CBD products are marketed almost everywhere these days, and hemp farmers are counting on this new, emerging market to bolster their revenues. However, the U.S. Food and Drug Administration (FDA) is stepping up its warnings on CBD in dietary supplements and food products. On Monday, the agency issued warning letters to 15 companies for illegally selling products containing cannabidiol (CBD) in ways that violate the Federal Food, Drug, and Cosmetic Act (FD&C Act). Five of the 15 firms are located in California.

The FDA also published a revised Consumer Update detailing safety concerns about CBD products more broadly and noted that the product is not generally recognized as safe (GRAS) for use in food products. “Based on the lack of scientific information supporting the safety of CBD in food, the FDA is also indicating today that it cannot conclude that CBD is generally recognized as safe among qualified experts for its use in human or animal food,” the agency noted in a release.

“There also is no food additive regulation which authorizes the use of CBD as an ingredient in human food or animal food, and the agency is not aware of any other exemption from the food additive definition that would apply to CBD," FDA said. "CBD is therefore an unapproved food additive, and its use in human or animal food violates the FD&C Act for reasons that are independent of its status as a drug ingredient." But FDA also pointed out that it “continues to explore potential pathways” for CBD products to be lawfully marketed.

“As we work quickly to further clarify our regulatory approach for products containing cannabis and cannabis-derived compounds like CBD, we’ll continue to monitor the marketplace and take action as needed against companies that violate the law in ways that raise a variety of public health concerns," FDA Principal Deputy Commissioner Amy Abernethy said. "In line with our mission to protect the public, foster innovation, and promote consumer confidence, this overarching approach regarding CBD is the same as the FDA would take for any other substance that we regulate.

“We remain concerned that some people wrongly think that the myriad of CBD products on the market, many of which are illegal, have been evaluated by the FDA and determined to be safe, or that trying CBD ‘can’t hurt.’"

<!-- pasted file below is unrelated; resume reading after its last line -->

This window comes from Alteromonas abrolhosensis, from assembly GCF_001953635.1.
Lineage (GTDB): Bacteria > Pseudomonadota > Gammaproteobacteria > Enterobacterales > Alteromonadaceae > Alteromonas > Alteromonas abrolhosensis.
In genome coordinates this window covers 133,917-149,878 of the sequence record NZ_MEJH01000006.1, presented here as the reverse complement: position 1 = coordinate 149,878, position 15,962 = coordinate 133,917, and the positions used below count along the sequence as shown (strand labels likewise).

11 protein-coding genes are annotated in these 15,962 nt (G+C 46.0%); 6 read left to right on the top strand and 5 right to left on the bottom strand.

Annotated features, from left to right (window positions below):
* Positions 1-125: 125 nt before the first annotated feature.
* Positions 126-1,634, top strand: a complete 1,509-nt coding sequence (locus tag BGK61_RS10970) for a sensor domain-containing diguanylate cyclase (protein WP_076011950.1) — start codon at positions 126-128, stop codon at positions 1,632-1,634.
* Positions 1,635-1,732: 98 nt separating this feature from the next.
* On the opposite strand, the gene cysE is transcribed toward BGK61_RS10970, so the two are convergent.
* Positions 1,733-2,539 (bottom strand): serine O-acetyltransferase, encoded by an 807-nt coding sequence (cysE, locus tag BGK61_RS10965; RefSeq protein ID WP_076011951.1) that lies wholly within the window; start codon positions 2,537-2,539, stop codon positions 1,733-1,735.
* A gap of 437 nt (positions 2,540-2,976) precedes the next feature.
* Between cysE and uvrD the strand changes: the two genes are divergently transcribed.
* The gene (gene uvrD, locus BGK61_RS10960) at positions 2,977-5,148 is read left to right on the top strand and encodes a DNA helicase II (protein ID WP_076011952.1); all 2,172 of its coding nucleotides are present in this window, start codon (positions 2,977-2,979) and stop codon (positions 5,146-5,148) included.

Abernethy noted that, aside from one prescription drug approved to treat two pediatric epilepsy disorders, these products have not been approved by the FDA.

Amy Abernethy

FDA Principal Deputy Commissioner Amy Abernethy

“We want to be clear that a number of questions remain regarding CBD’s safety — including reports of products containing contaminants, such as pesticides and heavy metals — and there are real risks that need to be considered," Abernethy said. "We recognize the significant public interest in CBD and we must work together with stakeholders and industry to fill in the knowledge gaps about the science, safety and quality of many of these products.”

“The specific content of these warnings provides valuable lessons to companies as to how the FDA may continue to enforce and regulate CBD, especially as it relates to children, social media, and animal products and feed residue,” noted the law firm Faegre Baker Daniels in an alert.

“The breadth and scope of issues described in the warning letters confirms that the FDA has its sight on dietary supplements and food that contain CBD, even as the agency continues to use enforcement discretion for many products," the law firm said. "These enforcement actions suggest that all companies, not just CBD-focused companies, should understand that enforcement discretion is not a shield for illegal or ignorant practices resulting in drug claims, inappropriate use of social media and, most importantly, failure to confirm product safety.”

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